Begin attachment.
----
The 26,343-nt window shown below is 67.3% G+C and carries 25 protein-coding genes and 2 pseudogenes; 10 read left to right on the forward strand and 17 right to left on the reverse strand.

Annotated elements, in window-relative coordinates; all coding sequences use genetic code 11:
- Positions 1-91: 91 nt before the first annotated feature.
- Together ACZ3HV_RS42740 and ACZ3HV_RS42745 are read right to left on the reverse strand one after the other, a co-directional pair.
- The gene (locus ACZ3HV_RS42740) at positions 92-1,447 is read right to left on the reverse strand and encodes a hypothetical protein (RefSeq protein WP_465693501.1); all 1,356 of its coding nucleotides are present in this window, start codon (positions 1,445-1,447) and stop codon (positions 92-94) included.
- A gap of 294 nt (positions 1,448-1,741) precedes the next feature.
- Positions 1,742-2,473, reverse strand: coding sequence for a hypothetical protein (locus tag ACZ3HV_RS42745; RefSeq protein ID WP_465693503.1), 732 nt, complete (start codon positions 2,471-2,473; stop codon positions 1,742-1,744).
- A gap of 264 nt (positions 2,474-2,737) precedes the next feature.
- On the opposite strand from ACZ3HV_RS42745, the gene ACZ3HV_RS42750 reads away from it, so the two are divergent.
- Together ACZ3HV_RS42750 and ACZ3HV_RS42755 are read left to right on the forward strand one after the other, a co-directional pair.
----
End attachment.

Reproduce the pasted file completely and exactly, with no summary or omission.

The 26,343-nt window shown below is 67.3% G+C and carries 25 protein-coding genes and 2 pseudogenes; 10 read left to right on the forward strand and 17 right to left on the reverse strand.

Annotated elements, in window-relative coordinates; all coding sequences use genetic code 11:
- Positions 1-91: 91 nt before the first annotated feature.
- Together ACZ3HV_RS42740 and ACZ3HV_RS42745 are read right to left on the reverse strand one after the other, a co-directional pair.
- The gene (locus ACZ3HV_RS42740) at positions 92-1,447 is read right to left on the reverse strand and encodes a hypothetical protein (RefSeq protein WP_465693501.1); all 1,356 of its coding nucleotides are present in this window, start codon (positions 1,445-1,447) and stop codon (positions 92-94) included.
- A gap of 294 nt (positions 1,448-1,741) precedes the next feature.
- Positions 1,742-2,473, reverse strand: coding sequence for a hypothetical protein (locus tag ACZ3HV_RS42745; RefSeq protein ID WP_465693503.1), 732 nt, complete (start codon positions 2,471-2,473; stop codon positions 1,742-1,744).
- A gap of 264 nt (positions 2,474-2,737) precedes the next feature.
- On the opposite strand from ACZ3HV_RS42745, the gene ACZ3HV_RS42750 reads away from it, so the two are divergent.
- Together ACZ3HV_RS42750 and ACZ3HV_RS42755 are read left to right on the forward strand one after the other, a co-directional pair.